What of the potential dangers of antenatal treatment highlighted by Professor Brook in his review and debated in detail in a recent trio of papers in an endocrine journal.1-7-1-9 There is concern about the need to treat initially all pregnancies at risk until an affected female fetus is identified by prenatal testing. The danger of miscarriage as a result of the test procedures is emphasised, but such warnings are generic to fetal medicine practice. Amniotic fluid steroid analysis using specific chromatographic techniques on mid-trimester samples is the safest invasive test and very reliable.1-10However, this approach does lengthen the time for treatment deemed unnecessary. The molecular genetics of 21-hydroxylase deficiency is complicated by phenomena such as transfer of genetic material from a pseudogene to an active gene by recombination events, gene duplication, uniparental disomy, and gonadal mosaicism.1-11 Nevertheless, a limited number of mutations account for most cases of 21-hydroxylase deficiency. A priori, the genotype of the index case and parents (obligate carriers) must be ascertained before contemplating antenatal treatment during a subsequent at risk pregnancy. The genotype predicts the phenotypic expression of 21-hydroxylase deficiency relatively well, unlike other single gene disorders which cause genital ambiguity such as the syndromes of androgen insensitivity.1-12 Certain mutations in the CYP21 gene are always associated with salt wasting and hence lead to severe masculinisation.1-13 Conversely, a few well defined mutations result in the mild late onset form of congenital adrenal hyperplasia, for which antenatal treatment would not be indicated. Although there will always be rare exceptions to the rule which usually offer fascinating insights into molecular mechanisms,1-14 1-15 the review places undue emphasis on genetic curios.
Dexamethasone is currently the glucocorticoid of choice for antenatal treatment for several reasons. It circulates unbound and is not readily deactivated when it crosses the placenta by the 11β-hydroxysteroid dehydrogenase type 2 isoenzyme, which normally catalyses the cortisol-cortisone shuttle.1-16 Pharmacokinetic studies in patients with congenital adrenal hyperplasia indicate satisfactory oral bioavailability and a half life for dexamethasone of about three to four hours.1-17 It is advisable to administer the dose every eight hours. The quoted daily dose of 20 μg/kg was derived from the results of suppressed mid-trimester amniotic fluid 17-hydroxyprogesterone concentrations.1-7 Maternal side effects can be excessive, and further studies are needed to determine the lowest dexamethasone dose that can adequately suppress excessive adrenal androgen secretion. The combination of changing maternal size and a lowering of the administered dose later in pregnancy should reduce the incidence of side effects.
What is the risk to the fetus from this treatment? In general, infants born to mothers who have received steroids during pregnancy for a variety of reasons are not subject to more congenital malformations or adverse effects on growth and development. There must be concern about the effect of dexamethasone on the early developing fetus, particularly when seven out of eight do not need the treatment. However, there is no evidence currently of measurable ill effects, either at birth or in later childhood. The experimental rat model of dexamethasone induced fetal growth retardation and later hypertension is of scientific interest,1-18 but the results cannot be directly related to the human situation, either for the newborn or for morbidity in adult life. The Swedish study of antenatal congenital adrenal hyperplasia treatment certainly contains the most informative outcome data so far reported.1-19 The paper describes adverse events in several treated infants, but most are the result of factors or specific disorders unrelated to steroid exposure. However, it is important not to be complacent just because treatment is successful in preventing abnormal genital development and in maintaining normal growth and development in most infants. Nevertheless, that medical treatment alone produces completely normal genitalia in a female infant with severe congenital adrenal hyperplasia is a major endocrine achievement. Indeed, 11β-hydroxylase deficiency, which is a form of congenital adrenal hyperplasia that causes the most profound masculinisation, has also now been successfully treated antenatally.1-20 The initial results of antenatal treatment for congenital adrenal hyperplasia are impressive. However, there must be a mechanism to ensure a coordinated approach on a national scale towards antenatal diagnosis, treatment, and subsequent monitoring long term for all infants exposed to dexamethasone in utero. Such an exercise will soon be underway through the auspices of the British Society for Paediatric Endocrinology and Diabetes, in collaboration with similar studies in other European countries.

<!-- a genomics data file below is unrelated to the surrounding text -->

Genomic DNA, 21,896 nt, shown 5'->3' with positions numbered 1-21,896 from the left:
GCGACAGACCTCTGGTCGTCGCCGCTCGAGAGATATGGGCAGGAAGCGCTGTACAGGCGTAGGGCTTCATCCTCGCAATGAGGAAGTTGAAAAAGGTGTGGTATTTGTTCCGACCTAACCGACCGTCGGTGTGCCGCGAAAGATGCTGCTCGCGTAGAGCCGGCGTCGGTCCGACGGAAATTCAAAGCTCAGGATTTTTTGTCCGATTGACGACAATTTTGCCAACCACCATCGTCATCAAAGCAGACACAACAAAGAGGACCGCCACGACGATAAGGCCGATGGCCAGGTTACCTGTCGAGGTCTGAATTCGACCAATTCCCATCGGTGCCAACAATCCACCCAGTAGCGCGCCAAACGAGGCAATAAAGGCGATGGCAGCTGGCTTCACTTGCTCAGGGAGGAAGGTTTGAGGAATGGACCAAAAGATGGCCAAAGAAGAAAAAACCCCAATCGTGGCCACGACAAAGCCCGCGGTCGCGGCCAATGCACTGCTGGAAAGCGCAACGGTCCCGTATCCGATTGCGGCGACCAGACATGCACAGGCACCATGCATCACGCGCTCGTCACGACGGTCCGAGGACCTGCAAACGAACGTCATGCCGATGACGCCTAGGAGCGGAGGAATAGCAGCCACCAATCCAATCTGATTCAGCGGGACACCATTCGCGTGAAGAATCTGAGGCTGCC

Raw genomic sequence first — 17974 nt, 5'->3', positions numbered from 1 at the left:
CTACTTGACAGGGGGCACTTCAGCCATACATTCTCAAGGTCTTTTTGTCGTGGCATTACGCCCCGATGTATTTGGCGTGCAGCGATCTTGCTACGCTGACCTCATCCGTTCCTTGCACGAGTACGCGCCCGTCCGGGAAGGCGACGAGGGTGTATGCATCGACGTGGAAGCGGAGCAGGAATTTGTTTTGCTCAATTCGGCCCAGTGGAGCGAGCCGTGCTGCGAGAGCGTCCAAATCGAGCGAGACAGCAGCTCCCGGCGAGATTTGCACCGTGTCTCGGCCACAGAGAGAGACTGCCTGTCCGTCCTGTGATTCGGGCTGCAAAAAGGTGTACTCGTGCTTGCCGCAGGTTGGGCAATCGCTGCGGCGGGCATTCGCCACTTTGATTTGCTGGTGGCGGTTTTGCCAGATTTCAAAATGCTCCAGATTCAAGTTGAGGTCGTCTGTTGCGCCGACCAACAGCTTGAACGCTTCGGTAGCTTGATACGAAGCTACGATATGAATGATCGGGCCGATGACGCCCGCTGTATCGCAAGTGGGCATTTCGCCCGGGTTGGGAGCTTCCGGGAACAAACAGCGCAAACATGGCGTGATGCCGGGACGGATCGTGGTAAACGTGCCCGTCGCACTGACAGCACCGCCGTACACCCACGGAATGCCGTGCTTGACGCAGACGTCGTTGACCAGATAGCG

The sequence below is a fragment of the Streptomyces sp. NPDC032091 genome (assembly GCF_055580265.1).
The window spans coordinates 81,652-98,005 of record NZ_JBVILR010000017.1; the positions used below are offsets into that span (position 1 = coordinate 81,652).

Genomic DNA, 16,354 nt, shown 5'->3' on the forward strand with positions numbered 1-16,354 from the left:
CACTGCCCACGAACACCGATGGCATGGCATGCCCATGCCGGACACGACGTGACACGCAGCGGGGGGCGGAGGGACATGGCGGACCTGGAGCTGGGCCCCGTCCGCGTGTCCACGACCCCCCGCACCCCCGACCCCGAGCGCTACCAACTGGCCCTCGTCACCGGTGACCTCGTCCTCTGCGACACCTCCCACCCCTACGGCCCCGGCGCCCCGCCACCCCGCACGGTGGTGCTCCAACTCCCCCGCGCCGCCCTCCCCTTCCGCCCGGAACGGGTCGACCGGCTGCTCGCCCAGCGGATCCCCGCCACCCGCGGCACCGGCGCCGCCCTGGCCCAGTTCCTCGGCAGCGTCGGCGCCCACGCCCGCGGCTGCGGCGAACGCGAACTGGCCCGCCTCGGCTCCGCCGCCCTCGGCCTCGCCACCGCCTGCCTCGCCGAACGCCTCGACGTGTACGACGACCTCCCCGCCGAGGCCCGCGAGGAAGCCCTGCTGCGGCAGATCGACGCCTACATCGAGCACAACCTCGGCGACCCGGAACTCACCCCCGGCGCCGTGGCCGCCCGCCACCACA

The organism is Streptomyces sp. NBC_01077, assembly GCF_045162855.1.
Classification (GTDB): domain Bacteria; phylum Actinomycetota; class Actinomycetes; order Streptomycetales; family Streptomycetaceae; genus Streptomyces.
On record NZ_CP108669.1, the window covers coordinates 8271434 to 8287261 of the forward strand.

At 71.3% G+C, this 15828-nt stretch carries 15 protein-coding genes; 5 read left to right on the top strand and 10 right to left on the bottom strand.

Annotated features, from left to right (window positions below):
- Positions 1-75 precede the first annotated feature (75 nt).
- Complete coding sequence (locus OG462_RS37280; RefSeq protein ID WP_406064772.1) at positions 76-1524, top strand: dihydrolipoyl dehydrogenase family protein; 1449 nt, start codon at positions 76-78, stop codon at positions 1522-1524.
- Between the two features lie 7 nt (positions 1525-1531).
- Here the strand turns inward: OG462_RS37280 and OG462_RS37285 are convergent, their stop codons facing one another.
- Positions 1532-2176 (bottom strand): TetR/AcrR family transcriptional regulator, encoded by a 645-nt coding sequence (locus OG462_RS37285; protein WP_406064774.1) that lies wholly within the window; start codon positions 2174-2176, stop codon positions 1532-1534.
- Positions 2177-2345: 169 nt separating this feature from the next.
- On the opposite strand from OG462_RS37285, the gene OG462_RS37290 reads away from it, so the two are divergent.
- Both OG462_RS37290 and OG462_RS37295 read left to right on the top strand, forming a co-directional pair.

There can be few situations more worrying to new parents than ambiguous genitalia in their newborn baby, with the uncertainty of sex and diagnosis until tests have been carried out. The commonest cause is 21-hydroxylase deficiency congenital adrenal hyperplasia in an affected female infant. In this situation, there is the prospect of surgery (perhaps repeatedly) in infancy, and sometimes at adolescence, and concerns about fertility and psychosexual orientation and functioning.
Thus when there has been a previously affected female child, the possibility of prenatal treatment to reduce or prevent significant neonatal virilisation in a second affected female fetus and obviate the need for surgery in infancy and beyond is potentially attractive.
Prenatal treatment with the potent and long acting synthetic glucocorticoid dexamethasone has been available and administered for over 15 years,2-1 2-2 and an algorithm for the prenatal management of the “at risk” pregnancy has been published.2-3 What is an appropriate dose? What is the evidence that it is effective in terms of reducing virilisation significantly? Could there be positive effects on psychosexual orientation or fertility? Is it safe for the mother? What and how significant are potential side effects in the fetus and on the subsequent development of the child or even adult?